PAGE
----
Review policies to stem machinga increase

KEENLY observing some of the socio-economic activities like betting the youth are engage in urban areas to eke out a living, you will definitely reach a conclusion that they require serious behaviour change and addressed means, which guarantee them reliable sources of living.

This is coupled with the fact that the decision to migrate is not voluntary, but influenced by problems experienced at home including difficult economic conditions and poor returns from agriculture (read not given attention it requires) as well as lack of alternative, nonagricultural employment.

Equally, it should be noted that migration of the youth from rural to urban areas is a clear indication that there are failures in investments, strategies and policies, which should foster agricultural and other sources of employment opportunities for them.

This fact is complicated by specific policies pursued in rural development in the 1960s, 70s, 80s and 90s, which must have not addressed the problem, but instead created a workforce that is not properly ‘tapped’ in the country.

And in most rural areas, the impact of rural-urban migration leads to rapid deterioration of the rural economy, which in turn leads to chronic poverty and food insecurity as the list prolongs.

This drives us to focus on mobile and stationary petty-traders popularly known as “wamachinga in urban areas like Dar es Salaam, who require special attention so that they stop trooping to urban areas and instead work and earn a living at home-rural areas.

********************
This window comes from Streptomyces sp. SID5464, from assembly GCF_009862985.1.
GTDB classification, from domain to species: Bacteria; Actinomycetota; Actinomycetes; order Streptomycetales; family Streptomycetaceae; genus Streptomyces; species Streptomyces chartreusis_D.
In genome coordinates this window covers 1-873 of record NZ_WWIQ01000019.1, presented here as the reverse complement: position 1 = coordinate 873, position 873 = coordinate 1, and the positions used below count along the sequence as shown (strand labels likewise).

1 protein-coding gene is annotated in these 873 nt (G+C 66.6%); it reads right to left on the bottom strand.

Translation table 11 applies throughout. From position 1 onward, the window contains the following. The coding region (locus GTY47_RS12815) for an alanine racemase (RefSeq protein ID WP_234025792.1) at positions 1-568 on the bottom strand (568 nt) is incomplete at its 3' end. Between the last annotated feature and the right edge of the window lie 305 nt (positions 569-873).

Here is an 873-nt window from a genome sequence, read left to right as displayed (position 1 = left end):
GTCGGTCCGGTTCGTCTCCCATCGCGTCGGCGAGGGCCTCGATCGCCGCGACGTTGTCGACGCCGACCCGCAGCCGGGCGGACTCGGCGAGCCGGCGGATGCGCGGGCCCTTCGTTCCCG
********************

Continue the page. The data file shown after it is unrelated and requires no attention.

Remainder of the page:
And in that regard the “wamachinga” phenomenon ought to be perceived as a national problem, with both macro and micro-level dimensions and in line with this-the government must review its policies with the view of re-emphasising rural development.

In the course, strengthening the development of the rural economy should be a priority not only to the government, but also stakeholders, because this is a national problem.

As the sixth phase government paying a lot of attention to the problem and allocating the ministry of agriculture 970,785,619,000/- from 751,123,280,000/-, which is an increase of 29.24 per cent in the 2023/2024 budget, we should collectively agree that improving the agricultural sector in rural areas, will definitely address problems, which accompany the youth migrating to urban areas.

Politics put aside, modernising agriculture in poor areas will yield substantial benefits, raise productivity and provide the pull needed to keep young people in rural areas, instead of dreaming to migrating to large cities.

Equally, jobs in what it is called “agricultural value chains” should get special attention to further provide opportunities for them, so that they provide the labour that is required from them.

This should go in line with improving infrastructure and services, such as in health, education and social in the same rural areas, because their shortage or lack, drive the youth to town to look for them.

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